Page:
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Alexander MacLaren's Expositions of Holy Scripture

1 Thessalonians 4

 

 

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Verses 9-18

1 Thessalonians

SMALL DUTIES AND THE GREAT HOPE

1 Thessalonians 4:9-18.

‘But of the times and the seasons, brethren, ye have no need that I write unto you. 2. For yourselves know perfectly, that the day of the Lord so cometh as a thief in the night.’-- 1 Thessalonians 5:1-2.

This letter was written immediately on the arrival of Silas and Timothy in Corinth {1 Thessalonians 3:6, ‘even now’}, and is all flushed with the gladness of relieved anxiety, and throbs with love. It gains in pathetic interest when we remember that, while writing it, the Apostle was in the thick of his conflict with the Corinthian synagogue. The thought of his Thessalonian converts came to him like a waft of pure, cool air to a heated brow.

The apparent want of connection in the counsels of the two last chapters is probably accounted for by supposing that he takes up, as they occurred to him, the points reported by the two messengers. But we may note that the plain, prosaic duties enjoined in verses 7-12 lead on to the lofty revelations of the rest of the context without any sense of a gap, just because to Paul the greatest truths had a bearing on the smallest duties, and the vision of future glory was meant to shape the homely details of present work.

I. We need to make an effort to realise the startling novelty of ‘love of the brethren’ when this letter was written.

The ancient world was honeycombed with rents and schisms, scarcely masked by political union. In the midst of a world of selfishness this new faith started up, and by some magic knit warring nationalities and hostile classes and wide diversities of culture and position into a strange whole, transcending all limits of race and language. The conception of brotherhood was new, and the realisation of it in Christian love was still more astonishing. The world wondered; but to the Christians the new affection was, we might almost say, instinctive, so naturally and spontaneously did it fill their hearts.

Paul’s graceful way of enjoining it here is no mere pretty compliment. The Thessalonians did not need to be bidden to love the brethren, for such love was a part of their new life, and breathed into their hearts by God Himself. They were drawn together by common relation to Jesus, and driven together by common alienation from the world. Occasions of divergence had not yet risen. The world had not yet taken on a varnish of Christianity. The new bond was still strong in its newness. So, short as had been the time since Paul landed at Neapolis, the golden chain of love bound all the Macedonian Christians together, and all that Paul had to exhort was the strengthening of its links and their tightening.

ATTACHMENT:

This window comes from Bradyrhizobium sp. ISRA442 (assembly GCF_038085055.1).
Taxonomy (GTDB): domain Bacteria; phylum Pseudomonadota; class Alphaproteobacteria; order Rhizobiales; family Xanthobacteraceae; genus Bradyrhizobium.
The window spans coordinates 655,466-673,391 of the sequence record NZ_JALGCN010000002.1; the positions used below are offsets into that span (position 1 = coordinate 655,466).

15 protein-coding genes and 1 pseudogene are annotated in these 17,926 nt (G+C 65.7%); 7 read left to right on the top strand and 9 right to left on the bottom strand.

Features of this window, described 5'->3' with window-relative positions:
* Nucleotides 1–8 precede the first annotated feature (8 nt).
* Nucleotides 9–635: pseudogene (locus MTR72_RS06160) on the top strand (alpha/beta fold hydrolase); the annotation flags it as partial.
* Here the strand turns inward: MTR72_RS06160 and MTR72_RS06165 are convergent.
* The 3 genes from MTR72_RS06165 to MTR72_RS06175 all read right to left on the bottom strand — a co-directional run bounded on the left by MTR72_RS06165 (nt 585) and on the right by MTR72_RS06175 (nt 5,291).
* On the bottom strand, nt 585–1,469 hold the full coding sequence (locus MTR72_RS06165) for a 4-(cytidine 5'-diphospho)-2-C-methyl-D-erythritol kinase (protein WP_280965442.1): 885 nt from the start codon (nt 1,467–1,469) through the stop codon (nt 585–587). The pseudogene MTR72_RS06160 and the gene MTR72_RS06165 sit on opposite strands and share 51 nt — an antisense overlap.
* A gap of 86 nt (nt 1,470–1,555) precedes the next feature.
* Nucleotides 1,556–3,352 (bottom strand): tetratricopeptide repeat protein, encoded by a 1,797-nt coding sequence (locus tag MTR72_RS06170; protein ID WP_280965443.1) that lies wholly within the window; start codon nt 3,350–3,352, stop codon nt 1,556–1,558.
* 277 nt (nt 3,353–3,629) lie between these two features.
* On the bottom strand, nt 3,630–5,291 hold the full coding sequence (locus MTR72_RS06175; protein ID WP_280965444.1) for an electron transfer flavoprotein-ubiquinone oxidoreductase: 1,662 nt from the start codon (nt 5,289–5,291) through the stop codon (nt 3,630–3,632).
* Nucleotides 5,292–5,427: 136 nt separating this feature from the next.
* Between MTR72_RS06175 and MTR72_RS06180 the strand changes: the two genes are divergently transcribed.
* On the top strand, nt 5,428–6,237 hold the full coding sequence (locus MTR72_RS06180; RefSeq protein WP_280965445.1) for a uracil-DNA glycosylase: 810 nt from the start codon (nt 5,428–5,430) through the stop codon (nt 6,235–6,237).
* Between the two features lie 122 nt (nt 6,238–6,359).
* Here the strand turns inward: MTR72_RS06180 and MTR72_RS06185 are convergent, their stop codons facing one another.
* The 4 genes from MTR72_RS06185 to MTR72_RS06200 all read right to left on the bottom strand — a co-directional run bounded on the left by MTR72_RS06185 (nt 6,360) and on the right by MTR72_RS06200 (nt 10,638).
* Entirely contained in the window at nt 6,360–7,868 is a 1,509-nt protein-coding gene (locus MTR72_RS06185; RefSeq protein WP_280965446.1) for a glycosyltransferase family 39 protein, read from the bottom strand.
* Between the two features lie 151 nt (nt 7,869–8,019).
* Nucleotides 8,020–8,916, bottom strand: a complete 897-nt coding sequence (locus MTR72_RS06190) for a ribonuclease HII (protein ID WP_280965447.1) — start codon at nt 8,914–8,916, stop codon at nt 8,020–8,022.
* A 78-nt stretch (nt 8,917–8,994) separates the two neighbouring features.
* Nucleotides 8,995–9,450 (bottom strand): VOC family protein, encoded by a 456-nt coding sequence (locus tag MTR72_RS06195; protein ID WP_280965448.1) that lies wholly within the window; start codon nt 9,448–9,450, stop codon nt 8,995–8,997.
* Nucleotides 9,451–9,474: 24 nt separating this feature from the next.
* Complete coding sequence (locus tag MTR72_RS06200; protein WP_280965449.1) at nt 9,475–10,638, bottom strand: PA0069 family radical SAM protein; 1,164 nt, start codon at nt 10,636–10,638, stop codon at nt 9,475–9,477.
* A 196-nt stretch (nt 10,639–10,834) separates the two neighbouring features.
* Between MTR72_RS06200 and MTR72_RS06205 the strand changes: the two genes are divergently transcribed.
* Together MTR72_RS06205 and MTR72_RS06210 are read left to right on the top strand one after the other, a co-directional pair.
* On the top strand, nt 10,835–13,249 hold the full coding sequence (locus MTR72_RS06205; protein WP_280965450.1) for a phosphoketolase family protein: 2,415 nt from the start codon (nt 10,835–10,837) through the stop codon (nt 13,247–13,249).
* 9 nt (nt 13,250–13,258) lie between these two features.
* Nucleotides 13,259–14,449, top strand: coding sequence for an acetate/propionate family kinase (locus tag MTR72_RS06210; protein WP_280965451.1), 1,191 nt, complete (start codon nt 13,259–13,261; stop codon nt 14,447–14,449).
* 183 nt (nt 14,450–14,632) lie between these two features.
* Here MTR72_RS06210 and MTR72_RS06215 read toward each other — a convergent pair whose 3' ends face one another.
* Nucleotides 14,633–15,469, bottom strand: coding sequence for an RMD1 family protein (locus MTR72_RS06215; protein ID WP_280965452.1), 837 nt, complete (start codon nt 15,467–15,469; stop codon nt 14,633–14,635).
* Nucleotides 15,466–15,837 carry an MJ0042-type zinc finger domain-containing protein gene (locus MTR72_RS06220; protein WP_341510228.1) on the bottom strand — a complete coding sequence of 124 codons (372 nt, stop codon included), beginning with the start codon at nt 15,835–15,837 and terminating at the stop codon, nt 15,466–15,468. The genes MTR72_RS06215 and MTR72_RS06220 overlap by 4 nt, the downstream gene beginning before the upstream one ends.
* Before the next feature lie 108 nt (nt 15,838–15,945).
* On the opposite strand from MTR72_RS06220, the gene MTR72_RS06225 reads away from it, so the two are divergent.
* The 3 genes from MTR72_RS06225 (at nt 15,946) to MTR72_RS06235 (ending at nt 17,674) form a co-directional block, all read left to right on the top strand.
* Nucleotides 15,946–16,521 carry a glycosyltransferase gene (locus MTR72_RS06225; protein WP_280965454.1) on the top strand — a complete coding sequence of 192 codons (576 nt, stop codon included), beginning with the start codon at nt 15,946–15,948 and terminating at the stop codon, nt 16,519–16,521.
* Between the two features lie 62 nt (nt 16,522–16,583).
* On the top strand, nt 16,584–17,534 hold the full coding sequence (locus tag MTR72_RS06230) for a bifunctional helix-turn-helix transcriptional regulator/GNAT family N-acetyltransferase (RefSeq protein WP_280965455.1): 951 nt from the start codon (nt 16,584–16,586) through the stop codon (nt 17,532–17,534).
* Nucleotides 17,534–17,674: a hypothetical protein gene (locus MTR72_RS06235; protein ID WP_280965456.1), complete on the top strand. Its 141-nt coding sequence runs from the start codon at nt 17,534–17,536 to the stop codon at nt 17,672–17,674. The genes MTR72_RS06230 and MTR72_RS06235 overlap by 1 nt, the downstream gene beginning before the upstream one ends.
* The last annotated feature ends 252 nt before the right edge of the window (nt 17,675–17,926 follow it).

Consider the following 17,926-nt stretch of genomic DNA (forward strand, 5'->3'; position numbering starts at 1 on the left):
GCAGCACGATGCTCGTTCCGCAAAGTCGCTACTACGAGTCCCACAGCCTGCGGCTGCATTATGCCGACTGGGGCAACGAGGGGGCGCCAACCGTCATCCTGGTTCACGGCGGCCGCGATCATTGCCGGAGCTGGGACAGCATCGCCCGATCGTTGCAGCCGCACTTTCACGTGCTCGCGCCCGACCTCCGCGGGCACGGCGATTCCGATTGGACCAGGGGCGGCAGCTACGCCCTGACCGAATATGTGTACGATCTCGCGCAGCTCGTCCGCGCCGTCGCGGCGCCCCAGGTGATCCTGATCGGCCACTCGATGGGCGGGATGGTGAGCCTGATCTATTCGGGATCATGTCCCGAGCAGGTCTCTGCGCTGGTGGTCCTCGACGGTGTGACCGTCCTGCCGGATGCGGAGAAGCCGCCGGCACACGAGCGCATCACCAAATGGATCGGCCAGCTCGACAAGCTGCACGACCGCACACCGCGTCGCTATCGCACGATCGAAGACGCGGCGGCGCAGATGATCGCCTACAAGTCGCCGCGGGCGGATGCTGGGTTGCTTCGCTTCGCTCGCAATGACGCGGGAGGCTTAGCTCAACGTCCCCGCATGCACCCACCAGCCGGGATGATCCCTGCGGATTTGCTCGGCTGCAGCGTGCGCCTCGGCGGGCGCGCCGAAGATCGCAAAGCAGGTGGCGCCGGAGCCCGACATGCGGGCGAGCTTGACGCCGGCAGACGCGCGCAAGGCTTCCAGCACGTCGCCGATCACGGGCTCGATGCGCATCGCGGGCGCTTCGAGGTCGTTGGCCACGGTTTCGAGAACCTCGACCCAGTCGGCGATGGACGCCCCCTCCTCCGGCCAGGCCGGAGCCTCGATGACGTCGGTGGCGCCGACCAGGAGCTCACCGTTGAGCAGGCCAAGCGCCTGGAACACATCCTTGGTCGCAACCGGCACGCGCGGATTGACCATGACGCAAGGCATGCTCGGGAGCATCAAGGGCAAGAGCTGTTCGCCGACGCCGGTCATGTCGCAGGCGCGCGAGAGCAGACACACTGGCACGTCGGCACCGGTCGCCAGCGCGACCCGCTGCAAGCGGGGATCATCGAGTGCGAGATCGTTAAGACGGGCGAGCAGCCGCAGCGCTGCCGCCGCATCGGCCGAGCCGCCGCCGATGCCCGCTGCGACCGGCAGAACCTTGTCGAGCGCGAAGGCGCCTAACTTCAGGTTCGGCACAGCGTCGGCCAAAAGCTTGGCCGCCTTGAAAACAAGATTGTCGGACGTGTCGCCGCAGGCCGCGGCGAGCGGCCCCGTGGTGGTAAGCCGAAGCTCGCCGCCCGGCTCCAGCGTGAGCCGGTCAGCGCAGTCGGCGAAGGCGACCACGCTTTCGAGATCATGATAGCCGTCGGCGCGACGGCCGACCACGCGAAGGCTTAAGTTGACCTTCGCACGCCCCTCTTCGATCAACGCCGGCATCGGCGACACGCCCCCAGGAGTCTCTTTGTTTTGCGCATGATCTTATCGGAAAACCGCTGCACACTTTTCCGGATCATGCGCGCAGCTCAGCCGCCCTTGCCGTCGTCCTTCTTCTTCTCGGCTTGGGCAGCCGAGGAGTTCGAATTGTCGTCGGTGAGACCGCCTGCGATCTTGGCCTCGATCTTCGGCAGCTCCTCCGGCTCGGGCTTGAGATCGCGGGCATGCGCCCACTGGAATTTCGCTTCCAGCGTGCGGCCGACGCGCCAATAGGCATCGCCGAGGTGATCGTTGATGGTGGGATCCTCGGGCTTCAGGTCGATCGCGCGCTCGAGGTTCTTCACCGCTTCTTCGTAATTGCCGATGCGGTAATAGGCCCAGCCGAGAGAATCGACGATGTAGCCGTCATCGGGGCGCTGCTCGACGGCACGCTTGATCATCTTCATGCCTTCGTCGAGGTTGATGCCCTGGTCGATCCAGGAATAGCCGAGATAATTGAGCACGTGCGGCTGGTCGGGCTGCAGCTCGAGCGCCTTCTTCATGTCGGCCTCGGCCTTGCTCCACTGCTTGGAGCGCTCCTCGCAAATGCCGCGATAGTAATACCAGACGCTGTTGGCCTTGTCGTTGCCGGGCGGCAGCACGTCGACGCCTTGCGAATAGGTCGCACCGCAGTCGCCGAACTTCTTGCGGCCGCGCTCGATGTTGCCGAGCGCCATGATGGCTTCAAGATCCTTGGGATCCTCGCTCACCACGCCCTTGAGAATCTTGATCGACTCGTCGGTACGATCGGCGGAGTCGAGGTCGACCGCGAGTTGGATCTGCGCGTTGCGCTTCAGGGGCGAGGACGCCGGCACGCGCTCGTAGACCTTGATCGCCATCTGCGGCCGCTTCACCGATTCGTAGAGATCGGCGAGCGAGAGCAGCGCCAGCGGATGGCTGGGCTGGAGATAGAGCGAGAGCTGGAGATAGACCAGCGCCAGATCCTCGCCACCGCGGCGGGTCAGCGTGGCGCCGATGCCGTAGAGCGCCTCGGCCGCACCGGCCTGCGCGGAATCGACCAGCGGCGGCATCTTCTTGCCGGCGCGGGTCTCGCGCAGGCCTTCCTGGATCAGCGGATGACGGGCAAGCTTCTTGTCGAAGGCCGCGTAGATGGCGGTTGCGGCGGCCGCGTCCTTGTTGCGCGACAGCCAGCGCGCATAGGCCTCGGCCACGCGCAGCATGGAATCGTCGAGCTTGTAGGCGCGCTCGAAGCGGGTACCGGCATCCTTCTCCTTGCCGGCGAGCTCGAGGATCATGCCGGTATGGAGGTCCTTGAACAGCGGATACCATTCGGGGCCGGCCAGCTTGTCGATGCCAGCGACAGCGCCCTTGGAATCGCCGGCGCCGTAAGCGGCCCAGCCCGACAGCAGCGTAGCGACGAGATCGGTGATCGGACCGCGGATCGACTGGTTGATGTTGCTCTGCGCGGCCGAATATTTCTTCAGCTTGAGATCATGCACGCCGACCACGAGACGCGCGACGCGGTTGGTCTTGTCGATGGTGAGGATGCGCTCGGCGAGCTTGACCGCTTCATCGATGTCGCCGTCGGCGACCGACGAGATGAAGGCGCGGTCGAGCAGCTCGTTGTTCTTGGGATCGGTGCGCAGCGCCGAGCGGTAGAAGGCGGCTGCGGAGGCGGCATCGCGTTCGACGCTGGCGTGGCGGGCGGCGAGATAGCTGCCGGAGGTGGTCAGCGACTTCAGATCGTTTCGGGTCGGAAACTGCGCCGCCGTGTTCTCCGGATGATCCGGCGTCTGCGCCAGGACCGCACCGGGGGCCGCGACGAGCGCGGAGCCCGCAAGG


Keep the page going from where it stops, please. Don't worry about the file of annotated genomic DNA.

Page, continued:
That fair picture faded soon, but it still remains true that the deeper our love to Jesus, the warmer will be our love to all His lovers. The morning glow may not come back to the prosaic noonday, but love to the brethren remains as an indispensable token of the Christian life. Let us try ourselves thereby.

II. What have exhortations to steady work to do with exhortations to increasing love?

Not much, apparently; but may not the link be, ‘Do not suppose that your Christianity is to show itself only in emotions, however sweet; the plain humdrum tasks of a working man’s life are quite as noble a field as the exalted heights of brotherly love.’ A loving heart is good, but a pair of diligent hands are as good. The juxtaposition of these two commands preaches a lesson which we need quite as much as the Thessalonians did. Possibly, too, as we see more fully in the second Epistle, the new truths, which had cut them from their old anchorage, had set some of them afloat on a sea of unquiet expectation. So much of their old selves had been swept away, that it would be hard for some to settle down to the old routine. That is a common enough experience in all ‘revivals,’ and at Thessalonica it was intensified by speculations about Christ’s coming.

The ‘quiet’ which Paul would have us cultivate is not only external, but the inward tranquillity of a spirit calm because fixed on God and filled with love. The secret place of the Most High is ever still, and, if we dwell there, our hearts will not be disturbed by any tumults without. To ‘do our own business’ is quite a different thing from selfish ‘looking on our own things,’ for a great part of our business is to care for others, and nothing dries up sympathy and practical help more surely than a gossiping temper, which is perpetually buzzing about other people’s concerns, and knows everybody’s circumstances and duties better than its own. This restless generation, whose mental food is so largely the newspaper, with its floods of small-talk about people, be they politicians, ministers, or murderers, sorely needs these precepts. We are all so busy that we have no time for quiet meditation, and so much occupied with trivialities about others that we are strangers to ourselves. Therefore religious life is low in many hearts.